As described above, the merging of two divergent genomes during hybridization can result in “transcriptome shock”. Many studies reported the altered expression patterns in hybrids. Bell et al.’s study on the intraspecific hybridization of Cirsium found that 70.0% of the studied genes were differentially expressed between the F1 hybrid and at least one of its parents, of which 92.5% were non-additively expressed [20]. Combes et al.’s study on the interspecific hybridization of Coffea canephora × C. eugenioides found that DEGs between hybrids and the parents accounted for ~ 27% of the studied genes, of which 87.1% presented a non-additive pattern [22]. While for the study of Drosophila melanogaster and D. sechellia, the percent was 96%, of which 84% were non-additively expressed [19]. When it come to our study, ~ 50% of the genes were differentially expressed between the hybrids and at least one of their parents in either the intra-sectional or the inter-sectional hybridization, and most of them were non-additively expressed in the hybrids (Fig. 2). Based on the fragments which are available at NCBI and widely used for phylogenetic analysis (Additional file 1: Table S3), we calculated the genetic distances between the parental species of different studies. Regardless of the intraspecific hybridization of Cirsium, genetic distance between C. canephora and C. eugenioides is 0.025, between D. melanogaster and D. sechellia is 0.048, while between C. chekiangoleosa, C. amplexicaulis and C. azalea are 0.025 and 0.050, respectively. We found there are no linear relationship between the percent of DEGs and the parental genetic distance. A potential reason for this maybe that these works were conducted under different experimental systems. However, in our study, under the same experimental system, we found that the percent of DEGs between the hybrids and their parents did not increase linearly as genetic distance between the parents become bigger, too. This seems doesn’t meet our expectation that the more divergent the parents are, the greater proportion of genes would be differentially expressed between the offspring and the parents. In fact, Coolon et al. also found that the DEGs did not increase consistently with divergence time, and they speculated that increasing magnitudes of expression differences rather than increasing numbers of genes with divergent expression drive the overall increase in expression differences with divergence time [24]. A potential model may be that, in a definite scope, DEGs between hybrids and their parents would increase with parental genetic distance. However, beyond this scope, new pattern may appear. Our results support this hypothesis. In our study, although the proportion of DEGs decreased to some extant in the inter-sectional hybrid, a greater proportion of DEGs would be non-additively expressed in the inter-sectional hybrid than that in the intra-sectional hybrid. Specifically, more DEGs were transgressively expressed in the inter-sectional hybrid than that in the intra-sectional hybrid. That means the relative proportion of non-additively (especially transgressively) expressed gene within DEGs in hybrids would increase with parental genetic divergence. Correspondingly, the total expression level of genes in the inter-sectional hybrid was more diverge from its parents than that in the intra-sectional hybrid as shown in Additional file 1: Figure S1. These results could serve as important evidence that transcriptome shock in hybrid would intensify with parental genetic divergence.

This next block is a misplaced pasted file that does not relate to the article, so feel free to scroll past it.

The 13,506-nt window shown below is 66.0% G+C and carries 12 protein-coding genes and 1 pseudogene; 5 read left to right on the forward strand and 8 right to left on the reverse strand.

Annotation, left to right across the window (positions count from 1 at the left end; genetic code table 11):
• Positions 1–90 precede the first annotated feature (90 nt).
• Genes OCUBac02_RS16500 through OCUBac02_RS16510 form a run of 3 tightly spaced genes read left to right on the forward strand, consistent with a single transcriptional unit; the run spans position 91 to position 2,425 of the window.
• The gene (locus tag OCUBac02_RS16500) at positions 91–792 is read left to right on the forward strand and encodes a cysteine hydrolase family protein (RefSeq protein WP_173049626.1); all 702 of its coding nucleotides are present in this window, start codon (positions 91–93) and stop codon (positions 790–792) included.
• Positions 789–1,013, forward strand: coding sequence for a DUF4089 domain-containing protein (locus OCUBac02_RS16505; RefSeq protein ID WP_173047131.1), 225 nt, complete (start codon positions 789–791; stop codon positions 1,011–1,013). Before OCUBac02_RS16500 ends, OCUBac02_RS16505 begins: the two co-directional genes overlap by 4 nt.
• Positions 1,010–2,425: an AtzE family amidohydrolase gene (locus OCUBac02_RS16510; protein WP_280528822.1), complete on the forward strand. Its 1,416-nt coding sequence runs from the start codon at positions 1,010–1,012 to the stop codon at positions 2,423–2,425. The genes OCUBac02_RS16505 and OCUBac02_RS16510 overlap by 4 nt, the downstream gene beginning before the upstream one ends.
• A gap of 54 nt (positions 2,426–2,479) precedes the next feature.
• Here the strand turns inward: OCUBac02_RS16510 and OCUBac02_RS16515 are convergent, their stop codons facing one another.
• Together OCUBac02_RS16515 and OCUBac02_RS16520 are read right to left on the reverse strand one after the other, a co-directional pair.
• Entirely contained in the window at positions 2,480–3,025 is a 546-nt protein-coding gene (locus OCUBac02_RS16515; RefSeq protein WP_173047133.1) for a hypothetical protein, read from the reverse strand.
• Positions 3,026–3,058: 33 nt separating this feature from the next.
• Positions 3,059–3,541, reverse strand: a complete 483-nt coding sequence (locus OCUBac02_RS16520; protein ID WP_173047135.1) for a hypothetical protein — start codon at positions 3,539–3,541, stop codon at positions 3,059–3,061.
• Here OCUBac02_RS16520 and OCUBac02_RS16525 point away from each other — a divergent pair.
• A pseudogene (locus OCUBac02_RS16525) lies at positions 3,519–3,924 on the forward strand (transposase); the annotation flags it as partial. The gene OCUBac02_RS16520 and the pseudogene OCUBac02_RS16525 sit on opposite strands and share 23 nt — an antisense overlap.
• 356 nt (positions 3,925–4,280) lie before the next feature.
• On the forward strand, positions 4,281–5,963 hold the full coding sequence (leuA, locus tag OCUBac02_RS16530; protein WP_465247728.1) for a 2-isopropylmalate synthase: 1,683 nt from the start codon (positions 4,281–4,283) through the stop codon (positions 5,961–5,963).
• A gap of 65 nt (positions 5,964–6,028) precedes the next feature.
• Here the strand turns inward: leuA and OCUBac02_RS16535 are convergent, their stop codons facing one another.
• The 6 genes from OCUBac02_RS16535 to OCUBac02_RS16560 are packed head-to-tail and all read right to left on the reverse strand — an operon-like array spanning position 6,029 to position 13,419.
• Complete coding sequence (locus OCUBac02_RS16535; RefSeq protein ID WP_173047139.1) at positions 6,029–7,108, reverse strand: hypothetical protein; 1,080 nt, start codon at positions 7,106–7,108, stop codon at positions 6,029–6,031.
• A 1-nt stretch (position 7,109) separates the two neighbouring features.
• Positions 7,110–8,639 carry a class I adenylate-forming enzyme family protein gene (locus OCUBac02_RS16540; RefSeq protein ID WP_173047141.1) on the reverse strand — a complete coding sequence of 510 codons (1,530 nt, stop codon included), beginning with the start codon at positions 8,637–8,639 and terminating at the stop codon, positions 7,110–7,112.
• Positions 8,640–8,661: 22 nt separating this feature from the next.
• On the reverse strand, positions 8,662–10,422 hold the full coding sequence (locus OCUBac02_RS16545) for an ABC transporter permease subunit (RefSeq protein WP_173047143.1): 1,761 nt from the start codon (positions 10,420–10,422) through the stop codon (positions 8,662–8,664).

Relative frequency of cis- and trans-regulatory divergence in different hybrids